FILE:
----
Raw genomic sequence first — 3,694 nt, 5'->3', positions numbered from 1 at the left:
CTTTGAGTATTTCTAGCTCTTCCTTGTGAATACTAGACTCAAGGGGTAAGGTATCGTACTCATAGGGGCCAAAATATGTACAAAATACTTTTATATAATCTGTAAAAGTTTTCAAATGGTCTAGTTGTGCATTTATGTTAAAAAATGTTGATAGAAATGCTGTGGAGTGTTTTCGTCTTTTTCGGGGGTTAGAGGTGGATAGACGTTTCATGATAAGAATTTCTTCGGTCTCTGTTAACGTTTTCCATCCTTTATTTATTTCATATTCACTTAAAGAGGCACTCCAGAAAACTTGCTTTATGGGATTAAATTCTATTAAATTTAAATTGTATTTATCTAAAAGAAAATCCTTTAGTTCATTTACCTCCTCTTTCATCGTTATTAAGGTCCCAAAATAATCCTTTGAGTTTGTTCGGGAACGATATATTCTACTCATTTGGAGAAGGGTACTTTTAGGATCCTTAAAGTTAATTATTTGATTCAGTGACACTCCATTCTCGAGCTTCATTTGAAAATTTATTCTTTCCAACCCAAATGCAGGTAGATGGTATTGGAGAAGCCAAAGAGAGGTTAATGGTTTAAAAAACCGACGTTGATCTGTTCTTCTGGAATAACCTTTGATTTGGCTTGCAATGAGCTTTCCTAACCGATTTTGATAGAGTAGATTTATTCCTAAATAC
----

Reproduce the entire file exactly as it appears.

Raw genomic sequence first — 3,694 nt, 5'->3', positions numbered from 1 at the left:
CTTTGAGTATTTCTAGCTCTTCCTTGTGAATACTAGACTCAAGGGGTAAGGTATCGTACTCATAGGGGCCAAAATATGTACAAAATACTTTTATATAATCTGTAAAAGTTTTCAAATGGTCTAGTTGTGCATTTATGTTAAAAAATGTTGATAGAAATGCTGTGGAGTGTTTTCGTCTTTTTCGGGGGTTAGAGGTGGATAGACGTTTCATGATAAGAATTTCTTCGGTCTCTGTTAACGTTTTCCATCCTTTATTTATTTCATATTCACTTAAAGAGGCACTCCAGAAAACTTGCTTTATGGGATTAAATTCTATTAAATTTAAATTGTATTTATCTAAAAGAAAATCCTTTAGTTCATTTACCTCCTCTTTCATCGTTATTAAGGTCCCAAAATAATCCTTTGAGTTTGTTCGGGAACGATATATTCTACTCATTTGGAGAAGGGTACTTTTAGGATCCTTAAAGTTAATTATTTGATTCAGTGACACTCCATTCTCGAGCTTCATTTGAAAATTTATTCTTTCCAACCCAAATGCAGGTAGATGGTATTGGAGAAGCCAAAGAGAGGTTAATGGTTTAAAAAACCGACGTTGATCTGTTCTTCTGGAATAACCTTTGATTTGGCTTGCAATGAGCTTTCCTAACCGATTTTGATAGAGTAGATTTATTCCTAAATAC